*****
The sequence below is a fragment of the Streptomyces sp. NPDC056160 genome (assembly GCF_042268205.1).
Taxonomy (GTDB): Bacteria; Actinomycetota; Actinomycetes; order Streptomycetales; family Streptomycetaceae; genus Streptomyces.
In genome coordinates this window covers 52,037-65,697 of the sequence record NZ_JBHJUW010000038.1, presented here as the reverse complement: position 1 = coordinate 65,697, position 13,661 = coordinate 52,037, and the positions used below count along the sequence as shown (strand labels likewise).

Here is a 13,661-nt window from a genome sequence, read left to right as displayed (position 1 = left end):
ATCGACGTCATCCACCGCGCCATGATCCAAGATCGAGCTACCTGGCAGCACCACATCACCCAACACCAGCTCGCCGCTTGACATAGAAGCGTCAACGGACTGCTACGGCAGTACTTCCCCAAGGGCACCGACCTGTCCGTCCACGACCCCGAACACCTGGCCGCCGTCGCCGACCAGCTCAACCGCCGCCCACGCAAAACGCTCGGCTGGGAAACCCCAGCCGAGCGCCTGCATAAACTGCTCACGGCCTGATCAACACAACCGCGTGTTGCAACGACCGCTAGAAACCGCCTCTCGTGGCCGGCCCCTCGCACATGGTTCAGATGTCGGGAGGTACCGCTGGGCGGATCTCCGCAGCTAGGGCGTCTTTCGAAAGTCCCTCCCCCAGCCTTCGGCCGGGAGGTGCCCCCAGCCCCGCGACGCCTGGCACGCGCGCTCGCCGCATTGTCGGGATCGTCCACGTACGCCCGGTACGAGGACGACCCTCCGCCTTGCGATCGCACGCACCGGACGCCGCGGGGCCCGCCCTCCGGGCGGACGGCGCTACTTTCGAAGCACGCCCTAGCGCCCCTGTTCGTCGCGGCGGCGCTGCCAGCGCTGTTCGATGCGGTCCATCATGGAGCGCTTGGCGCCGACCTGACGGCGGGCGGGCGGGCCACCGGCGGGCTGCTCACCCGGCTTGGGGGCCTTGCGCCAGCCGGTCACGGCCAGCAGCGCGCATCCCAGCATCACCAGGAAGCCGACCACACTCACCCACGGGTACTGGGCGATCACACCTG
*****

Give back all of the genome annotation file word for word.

The sequence below is a fragment of the Streptomyces sp. NPDC056160 genome (assembly GCF_042268205.1).
Taxonomy (GTDB): Bacteria; Actinomycetota; Actinomycetes; order Streptomycetales; family Streptomycetaceae; genus Streptomyces.
In genome coordinates this window covers 52,037-65,697 of the sequence record NZ_JBHJUW010000038.1, presented here as the reverse complement: position 1 = coordinate 65,697, position 13,661 = coordinate 52,037, and the positions used below count along the sequence as shown (strand labels likewise).

Here is a 13,661-nt window from a genome sequence, read left to right as displayed (position 1 = left end):
ATCGACGTCATCCACCGCGCCATGATCCAAGATCGAGCTACCTGGCAGCACCACATCACCCAACACCAGCTCGCCGCTTGACATAGAAGCGTCAACGGACTGCTACGGCAGTACTTCCCCAAGGGCACCGACCTGTCCGTCCACGACCCCGAACACCTGGCCGCCGTCGCCGACCAGCTCAACCGCCGCCCACGCAAAACGCTCGGCTGGGAAACCCCAGCCGAGCGCCTGCATAAACTGCTCACGGCCTGATCAACACAACCGCGTGTTGCAACGACCGCTAGAAACCGCCTCTCGTGGCCGGCCCCTCGCACATGGTTCAGATGTCGGGAGGTACCGCTGGGCGGATCTCCGCAGCTAGGGCGTCTTTCGAAAGTCCCTCCCCCAGCCTTCGGCCGGGAGGTGCCCCCAGCCCCGCGACGCCTGGCACGCGCGCTCGCCGCATTGTCGGGATCGTCCACGTACGCCCGGTACGAGGACGACCCTCCGCCTTGCGATCGCACGCACCGGACGCCGCGGGGCCCGCCCTCCGGGCGGACGGCGCTACTTTCGAAGCACGCCCTAGCGCCCCTGTTCGTCGCGGCGGCGCTGCCAGCGCTGTTCGATGCGGTCCATCATGGAGCGCTTGGCGCCGACCTGACGGCGGGCGGGCGGGCCACCGGCGGGCTGCTCACCCGGCTTGGGGGCCTTGCGCCAGCCGGTCACGGCCAGCAGCGCGCATCCCAGCATCACCAGGAAGCCGACCACACTCACCCACGGGTACTGGGCGATCACACCTG